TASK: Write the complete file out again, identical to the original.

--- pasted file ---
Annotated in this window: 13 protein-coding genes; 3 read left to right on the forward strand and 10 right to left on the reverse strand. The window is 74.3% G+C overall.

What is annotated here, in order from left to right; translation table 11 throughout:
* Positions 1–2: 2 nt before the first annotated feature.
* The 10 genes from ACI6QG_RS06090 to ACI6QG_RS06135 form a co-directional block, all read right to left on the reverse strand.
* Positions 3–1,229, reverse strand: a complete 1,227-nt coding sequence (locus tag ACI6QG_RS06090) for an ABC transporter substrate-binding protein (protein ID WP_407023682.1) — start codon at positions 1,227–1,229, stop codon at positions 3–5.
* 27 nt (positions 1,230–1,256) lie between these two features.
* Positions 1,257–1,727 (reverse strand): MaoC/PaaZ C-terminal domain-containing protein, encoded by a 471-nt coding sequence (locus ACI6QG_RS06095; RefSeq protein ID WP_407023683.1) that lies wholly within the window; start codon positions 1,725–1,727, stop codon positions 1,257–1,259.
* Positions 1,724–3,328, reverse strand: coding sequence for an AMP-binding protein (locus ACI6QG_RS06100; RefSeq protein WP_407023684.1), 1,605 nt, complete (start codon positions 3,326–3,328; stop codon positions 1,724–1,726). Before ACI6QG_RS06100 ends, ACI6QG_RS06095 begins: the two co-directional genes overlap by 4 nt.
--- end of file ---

Annotated in this window: 13 protein-coding genes; 3 read left to right on the forward strand and 10 right to left on the reverse strand. The window is 74.3% G+C overall.

What is annotated here, in order from left to right; translation table 11 throughout:
* Positions 1–2: 2 nt before the first annotated feature.
* The 10 genes from ACI6QG_RS06090 to ACI6QG_RS06135 form a co-directional block, all read right to left on the reverse strand.
* Positions 3–1,229, reverse strand: a complete 1,227-nt coding sequence (locus tag ACI6QG_RS06090) for an ABC transporter substrate-binding protein (protein ID WP_407023682.1) — start codon at positions 1,227–1,229, stop codon at positions 3–5.
* 27 nt (positions 1,230–1,256) lie between these two features.
* Positions 1,257–1,727 (reverse strand): MaoC/PaaZ C-terminal domain-containing protein, encoded by a 471-nt coding sequence (locus ACI6QG_RS06095; RefSeq protein ID WP_407023683.1) that lies wholly within the window; start codon positions 1,725–1,727, stop codon positions 1,257–1,259.
* Positions 1,724–3,328, reverse strand: coding sequence for an AMP-binding protein (locus ACI6QG_RS06100; RefSeq protein WP_407023684.1), 1,605 nt, complete (start codon positions 3,326–3,328; stop codon positions 1,724–1,726). Before ACI6QG_RS06100 ends, ACI6QG_RS06095 begins: the two co-directional genes overlap by 4 nt.